Why are arbitral costs reports like buses?

Why are arbitral costs reports like buses?

Because you wait for one and three come along at once!london-997015_960_720

In December 2015 I discussed the London Court of International Arbitration (LCIA) data on the costs and duration of arbitrations and the International Chamber of Commerce (ICC) Commission report on Decisions on Costs in International Arbitration.  From that data, and on an admittedly unscientific basis, I concluded that these figures would tend to show that parties to LCIA arbitration will pay less in administration fees than at other comparable institutions (ICC, SIAC and HKIAC) and, on the whole, over 70% of successful parties (which a claiming party will generally be in some or all respects) will recover some or all of their costs.

I noted that without comparable data from other institutions I could not draw any concrete comparisons from this data, but, applauded the LCIA's move as the release of this information will have done the LCIA no harm in terms of being a claiming party's institution of choice.

Stockholm (SCC) arbitration

Now, in February 2016, the SCC has released its own costs data on the apportionment of costs. Unlike the LCIA report, the SCC report does not give data about the costs of SCC arbitrations. Instead, it focuses on the costs of arbitration,  and their relationship to the costs for legal representation, duration of disputes and apportionment of costs of arbitration and costs for legal representation. Some of the report's key findings are:

  1. Costs of the arbitration/costs of legal representation

In cases with sole arbitrator, a median percentage of 65% of the total costs paid by the parties corresponded to costs for legal representation; a median of 35% was paid for the costs of the arbitration. In cases with three arbitrators, a median percentage of 81% was paid for costs for legal representation, 19% devoted to the costs of the arbitration. Note however that 78% of the 148 cases reviewed were conducted by a sole arbitrator so only a small number of three member arbitrations were considered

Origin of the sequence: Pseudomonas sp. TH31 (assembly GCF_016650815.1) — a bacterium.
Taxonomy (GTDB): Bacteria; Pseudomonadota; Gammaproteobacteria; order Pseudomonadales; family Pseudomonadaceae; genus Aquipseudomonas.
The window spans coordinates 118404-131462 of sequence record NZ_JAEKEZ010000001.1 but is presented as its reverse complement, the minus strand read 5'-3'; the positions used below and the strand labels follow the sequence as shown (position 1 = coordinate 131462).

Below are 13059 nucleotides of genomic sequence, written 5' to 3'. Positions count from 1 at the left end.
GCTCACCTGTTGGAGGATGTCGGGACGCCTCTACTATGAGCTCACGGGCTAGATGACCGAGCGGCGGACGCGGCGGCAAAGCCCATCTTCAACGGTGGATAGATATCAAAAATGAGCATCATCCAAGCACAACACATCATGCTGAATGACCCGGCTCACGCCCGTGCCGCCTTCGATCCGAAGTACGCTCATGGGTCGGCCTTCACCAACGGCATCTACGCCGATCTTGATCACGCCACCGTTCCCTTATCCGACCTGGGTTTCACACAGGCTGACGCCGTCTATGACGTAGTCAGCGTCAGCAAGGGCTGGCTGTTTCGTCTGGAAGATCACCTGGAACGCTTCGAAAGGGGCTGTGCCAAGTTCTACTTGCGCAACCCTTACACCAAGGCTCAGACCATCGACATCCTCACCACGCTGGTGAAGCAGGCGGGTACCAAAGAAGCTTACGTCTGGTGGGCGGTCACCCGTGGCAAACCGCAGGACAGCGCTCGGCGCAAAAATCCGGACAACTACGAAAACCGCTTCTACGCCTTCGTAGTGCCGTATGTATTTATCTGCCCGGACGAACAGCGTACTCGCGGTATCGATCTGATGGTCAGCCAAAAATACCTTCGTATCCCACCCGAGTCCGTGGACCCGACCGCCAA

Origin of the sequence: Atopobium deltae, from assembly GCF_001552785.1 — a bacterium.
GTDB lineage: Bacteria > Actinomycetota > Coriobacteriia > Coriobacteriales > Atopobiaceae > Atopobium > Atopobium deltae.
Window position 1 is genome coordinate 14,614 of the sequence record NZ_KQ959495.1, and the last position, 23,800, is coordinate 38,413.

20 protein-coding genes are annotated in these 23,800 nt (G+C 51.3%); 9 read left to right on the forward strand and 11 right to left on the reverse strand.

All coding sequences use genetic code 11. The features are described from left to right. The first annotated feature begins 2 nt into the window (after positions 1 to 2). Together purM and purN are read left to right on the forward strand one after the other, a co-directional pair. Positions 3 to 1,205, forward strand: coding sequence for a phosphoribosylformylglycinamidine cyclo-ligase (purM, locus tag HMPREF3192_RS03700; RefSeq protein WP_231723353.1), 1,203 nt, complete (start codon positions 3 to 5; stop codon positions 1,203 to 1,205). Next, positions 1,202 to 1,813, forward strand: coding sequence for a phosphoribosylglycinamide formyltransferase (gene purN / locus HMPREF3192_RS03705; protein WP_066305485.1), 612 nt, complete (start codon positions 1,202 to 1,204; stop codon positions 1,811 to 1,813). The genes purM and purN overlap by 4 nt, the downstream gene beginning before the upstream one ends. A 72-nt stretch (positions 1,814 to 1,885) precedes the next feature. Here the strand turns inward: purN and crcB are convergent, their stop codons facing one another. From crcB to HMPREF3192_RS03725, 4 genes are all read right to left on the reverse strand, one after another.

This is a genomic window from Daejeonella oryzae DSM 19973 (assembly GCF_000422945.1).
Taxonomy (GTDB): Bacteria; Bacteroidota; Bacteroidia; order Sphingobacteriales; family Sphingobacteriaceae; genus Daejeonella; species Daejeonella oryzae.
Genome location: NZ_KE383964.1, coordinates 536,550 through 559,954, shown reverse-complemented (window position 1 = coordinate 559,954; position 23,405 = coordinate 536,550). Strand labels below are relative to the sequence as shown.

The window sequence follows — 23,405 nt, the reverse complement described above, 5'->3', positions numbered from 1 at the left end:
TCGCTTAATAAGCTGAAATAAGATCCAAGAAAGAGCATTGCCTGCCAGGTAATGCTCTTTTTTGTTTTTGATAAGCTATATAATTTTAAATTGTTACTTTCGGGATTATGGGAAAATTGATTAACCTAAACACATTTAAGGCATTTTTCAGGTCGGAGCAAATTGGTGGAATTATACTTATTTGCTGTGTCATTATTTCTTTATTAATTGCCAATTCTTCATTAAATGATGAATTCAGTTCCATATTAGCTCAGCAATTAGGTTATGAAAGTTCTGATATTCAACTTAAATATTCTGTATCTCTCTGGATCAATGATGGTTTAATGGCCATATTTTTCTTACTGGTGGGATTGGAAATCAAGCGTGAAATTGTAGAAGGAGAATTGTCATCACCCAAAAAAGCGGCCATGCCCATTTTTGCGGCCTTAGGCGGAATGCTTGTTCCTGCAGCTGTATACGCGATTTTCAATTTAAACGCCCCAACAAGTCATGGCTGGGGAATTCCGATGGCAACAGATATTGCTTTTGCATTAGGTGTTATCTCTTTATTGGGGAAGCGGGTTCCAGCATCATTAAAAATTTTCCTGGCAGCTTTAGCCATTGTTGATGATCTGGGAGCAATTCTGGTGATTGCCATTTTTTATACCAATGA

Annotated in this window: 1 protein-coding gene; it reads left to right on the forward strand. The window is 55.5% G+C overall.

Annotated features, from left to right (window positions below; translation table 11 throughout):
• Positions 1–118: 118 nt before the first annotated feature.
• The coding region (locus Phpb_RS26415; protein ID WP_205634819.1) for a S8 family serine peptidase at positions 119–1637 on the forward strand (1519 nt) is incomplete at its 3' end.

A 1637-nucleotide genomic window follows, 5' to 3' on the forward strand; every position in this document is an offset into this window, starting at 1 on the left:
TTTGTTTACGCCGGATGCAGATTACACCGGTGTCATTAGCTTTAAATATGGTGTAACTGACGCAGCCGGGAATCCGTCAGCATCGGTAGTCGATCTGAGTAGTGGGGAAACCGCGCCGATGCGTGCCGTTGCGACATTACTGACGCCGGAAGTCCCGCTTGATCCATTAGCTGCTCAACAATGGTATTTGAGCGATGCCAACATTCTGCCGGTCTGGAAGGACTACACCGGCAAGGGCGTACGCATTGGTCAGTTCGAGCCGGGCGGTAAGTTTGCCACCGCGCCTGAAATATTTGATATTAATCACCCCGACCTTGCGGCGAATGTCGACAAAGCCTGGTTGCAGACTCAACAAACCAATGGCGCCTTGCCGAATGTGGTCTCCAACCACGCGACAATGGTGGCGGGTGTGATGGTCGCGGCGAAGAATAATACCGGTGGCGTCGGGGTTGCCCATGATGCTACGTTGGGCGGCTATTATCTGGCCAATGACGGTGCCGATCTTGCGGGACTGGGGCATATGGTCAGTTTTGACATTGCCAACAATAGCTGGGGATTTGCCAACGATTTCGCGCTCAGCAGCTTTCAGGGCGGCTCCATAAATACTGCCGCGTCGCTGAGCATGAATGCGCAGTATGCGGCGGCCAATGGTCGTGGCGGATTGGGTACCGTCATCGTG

1. Duration

The median duration of disputes decide by sole arbitrators is 10.3 months compared to 15.8 months for those decided by three arbitrators. For all cases, the median was 13.5 months

  1. Apportionment of costs

Note that the SCC rules (unlike some other institutions including the LCIA (art 28) do not contain any presumption in favour of the loser-pays approach to costs

  • of the 80 cases reviewed for the purposes of this category, in 46% the claimant was awarded all or almost all of its claims, in 19% the claimant and/or respondent was awarded approximately half of their respective claims, in 35% the claimant obtained substantially less than it claimed
  • tribunals apportioned costs in three ways:
    • ordering one party (usually the losing party) to bear all the costs of the arbitration and costs for legal representation (full apportionment) (45%)
    • costs apportioned on the basis of the success of the parties ordering one or both of the parties to bear part of the costs of the arbitration and costs for legal representation in a proportion mirroring each party's relative success (partial apportionment) (34%)
    • ordering the parties to bear the costs of the arbitration in equal shares and to bear their own costs of legal representation and other expenses (standard apportionment) (21%)